Risk & Compliance

Five Top Banks Fail Tests of Bankruptcy Plans

The firms now have until Oct. 1 to show they can survive a financial collapse without a taxpayer bailout.
Katie Kuehner-HebertApril 13, 2016

Five of the country’s top eight financial services firms have failed the government’s “too big to fail” test to determine whether they could survive a financial collapse without a taxpayer bailout.

The banks are required to have a so-called living will under the Dodd-Frank Wall Street reform legislation passed in the wake of the 2007-2009 financial crisis.

But Bank of America, Bank of New York Mellon, JP Morgan Chase, State Street, and Wells Fargo all have bankruptcy plans that are “not credible or would not facilitate an orderly resolution under the U.S. Bankruptcy Code,” the Federal Deposit Insurance Corp. and the Federal Reserve Board jointly announced Wednesday.

Each firm must remedy its deficiencies by Oct. 1 or face stricter regulations, such as higher capital requirements or limits on business activities, the agencies said. If a firm has not done so, it may be subject to more stringent prudential requirements.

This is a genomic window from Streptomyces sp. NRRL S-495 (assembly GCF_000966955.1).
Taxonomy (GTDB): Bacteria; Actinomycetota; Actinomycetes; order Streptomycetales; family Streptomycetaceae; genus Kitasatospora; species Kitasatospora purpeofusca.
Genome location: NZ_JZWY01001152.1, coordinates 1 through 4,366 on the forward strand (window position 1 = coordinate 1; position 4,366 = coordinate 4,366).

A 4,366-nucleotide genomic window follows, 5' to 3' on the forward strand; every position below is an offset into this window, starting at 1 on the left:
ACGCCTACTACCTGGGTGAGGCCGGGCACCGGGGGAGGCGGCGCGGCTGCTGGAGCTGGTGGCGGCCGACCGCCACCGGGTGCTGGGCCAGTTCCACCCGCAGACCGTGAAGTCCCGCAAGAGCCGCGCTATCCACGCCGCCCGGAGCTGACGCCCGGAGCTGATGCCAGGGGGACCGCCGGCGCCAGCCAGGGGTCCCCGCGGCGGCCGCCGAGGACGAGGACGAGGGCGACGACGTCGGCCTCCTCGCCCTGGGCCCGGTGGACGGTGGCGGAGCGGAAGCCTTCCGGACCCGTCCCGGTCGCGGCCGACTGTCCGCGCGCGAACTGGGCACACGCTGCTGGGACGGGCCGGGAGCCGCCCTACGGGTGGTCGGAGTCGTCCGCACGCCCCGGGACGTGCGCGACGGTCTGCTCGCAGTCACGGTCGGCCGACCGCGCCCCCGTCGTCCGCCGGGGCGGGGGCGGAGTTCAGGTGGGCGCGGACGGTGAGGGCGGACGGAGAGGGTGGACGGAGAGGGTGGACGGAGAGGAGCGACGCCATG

“The FDIC and Federal Reserve are committed to carrying out the statutory mandate that systemically important financial institutions demonstrate a clear path to an orderly failure under bankruptcy at no cost to taxpayers,” FDIC Chairman Martin Gruenberg said in a news release.

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Citigroup’s resolution plan passed the test, although the FDIC and Federal Reserve identified shortcomings that the firm must address. Goldman Sachs and Morgan Stanley avoided potential sanctions because their plans were not given joint determinations.

The determinations against the five banks that failed the test cited deficiencies involving liquidity, governance and operations.

While JPMorgan, for example, has “made notable progress in a range of areas,” the agencies said it “has key vulnerabilities,” including an inability to estimate the liquidity needed and available for funding bankruptcy resolution and insufficient resources for winding down derivatives.

The regulators also said Wells Fargo must demonstrate a “robust process to ensure quality control and accuracy” in its plan and show how different lines of business can be restructured and its regional units can be separated.

“The move officially starts a long regulatory chain that could end with breaking up the banks,” Reuters said. “Nearly a decade after the financial crisis, it underscored how the debate about banks being ‘too big to fail’ continues to rage in Washington and exasperate on Wall Street.”